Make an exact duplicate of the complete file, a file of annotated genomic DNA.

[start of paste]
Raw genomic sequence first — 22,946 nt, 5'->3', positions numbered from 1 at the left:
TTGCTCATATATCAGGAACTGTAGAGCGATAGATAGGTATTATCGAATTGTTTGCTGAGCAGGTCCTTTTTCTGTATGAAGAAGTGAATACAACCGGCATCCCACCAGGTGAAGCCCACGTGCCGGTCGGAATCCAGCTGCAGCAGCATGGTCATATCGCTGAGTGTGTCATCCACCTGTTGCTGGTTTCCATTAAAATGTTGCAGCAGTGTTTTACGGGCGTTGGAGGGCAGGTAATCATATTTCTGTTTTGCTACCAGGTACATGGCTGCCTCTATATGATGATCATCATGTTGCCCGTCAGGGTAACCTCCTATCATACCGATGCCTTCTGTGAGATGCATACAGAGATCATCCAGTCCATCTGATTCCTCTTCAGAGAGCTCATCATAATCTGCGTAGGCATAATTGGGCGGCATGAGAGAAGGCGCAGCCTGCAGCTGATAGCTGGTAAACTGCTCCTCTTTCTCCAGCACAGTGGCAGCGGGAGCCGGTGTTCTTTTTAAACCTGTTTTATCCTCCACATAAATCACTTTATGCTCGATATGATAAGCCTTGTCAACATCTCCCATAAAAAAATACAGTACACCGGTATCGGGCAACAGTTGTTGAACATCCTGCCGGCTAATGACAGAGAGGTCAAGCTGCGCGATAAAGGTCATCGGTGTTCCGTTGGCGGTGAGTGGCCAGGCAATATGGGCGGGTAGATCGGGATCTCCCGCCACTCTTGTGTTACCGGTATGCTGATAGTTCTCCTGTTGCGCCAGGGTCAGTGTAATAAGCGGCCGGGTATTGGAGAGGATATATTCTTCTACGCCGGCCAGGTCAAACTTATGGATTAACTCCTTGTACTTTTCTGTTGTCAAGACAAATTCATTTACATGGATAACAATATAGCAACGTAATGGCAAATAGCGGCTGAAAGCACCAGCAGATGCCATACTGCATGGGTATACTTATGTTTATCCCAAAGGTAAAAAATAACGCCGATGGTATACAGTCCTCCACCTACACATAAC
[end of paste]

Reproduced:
Raw genomic sequence first — 22,946 nt, 5'->3', positions numbered from 1 at the left:
TTGCTCATATATCAGGAACTGTAGAGCGATAGATAGGTATTATCGAATTGTTTGCTGAGCAGGTCCTTTTTCTGTATGAAGAAGTGAATACAACCGGCATCCCACCAGGTGAAGCCCACGTGCCGGTCGGAATCCAGCTGCAGCAGCATGGTCATATCGCTGAGTGTGTCATCCACCTGTTGCTGGTTTCCATTAAAATGTTGCAGCAGTGTTTTACGGGCGTTGGAGGGCAGGTAATCATATTTCTGTTTTGCTACCAGGTACATGGCTGCCTCTATATGATGATCATCATGTTGCCCGTCAGGGTAACCTCCTATCATACCGATGCCTTCTGTGAGATGCATACAGAGATCATCCAGTCCATCTGATTCCTCTTCAGAGAGCTCATCATAATCTGCGTAGGCATAATTGGGCGGCATGAGAGAAGGCGCAGCCTGCAGCTGATAGCTGGTAAACTGCTCCTCTTTCTCCAGCACAGTGGCAGCGGGAGCCGGTGTTCTTTTTAAACCTGTTTTATCCTCCACATAAATCACTTTATGCTCGATATGATAAGCCTTGTCAACATCTCCCATAAAAAAATACAGTACACCGGTATCGGGCAACAGTTGTTGAACATCCTGCCGGCTAATGACAGAGAGGTCAAGCTGCGCGATAAAGGTCATCGGTGTTCCGTTGGCGGTGAGTGGCCAGGCAATATGGGCGGGTAGATCGGGATCTCCCGCCACTCTTGTGTTACCGGTATGCTGATAGTTCTCCTGTTGCGCCAGGGTCAGTGTAATAAGCGGCCGGGTATTGGAGAGGATATATTCTTCTACGCCGGCCAGGTCAAACTTATGGATTAACTCCTTGTACTTTTCTGTTGTCAAGACAAATTCATTTACATGGATAACAATATAGCAACGTAATGGCAAATAGCGGCTGAAAGCACCAGCAGATGCCATACTGCATGGGTATACTTATGTTTATCCCAAAGGTAAAAAATAACGCCGATGGTATACAGTCCTCCACCTACACATAAC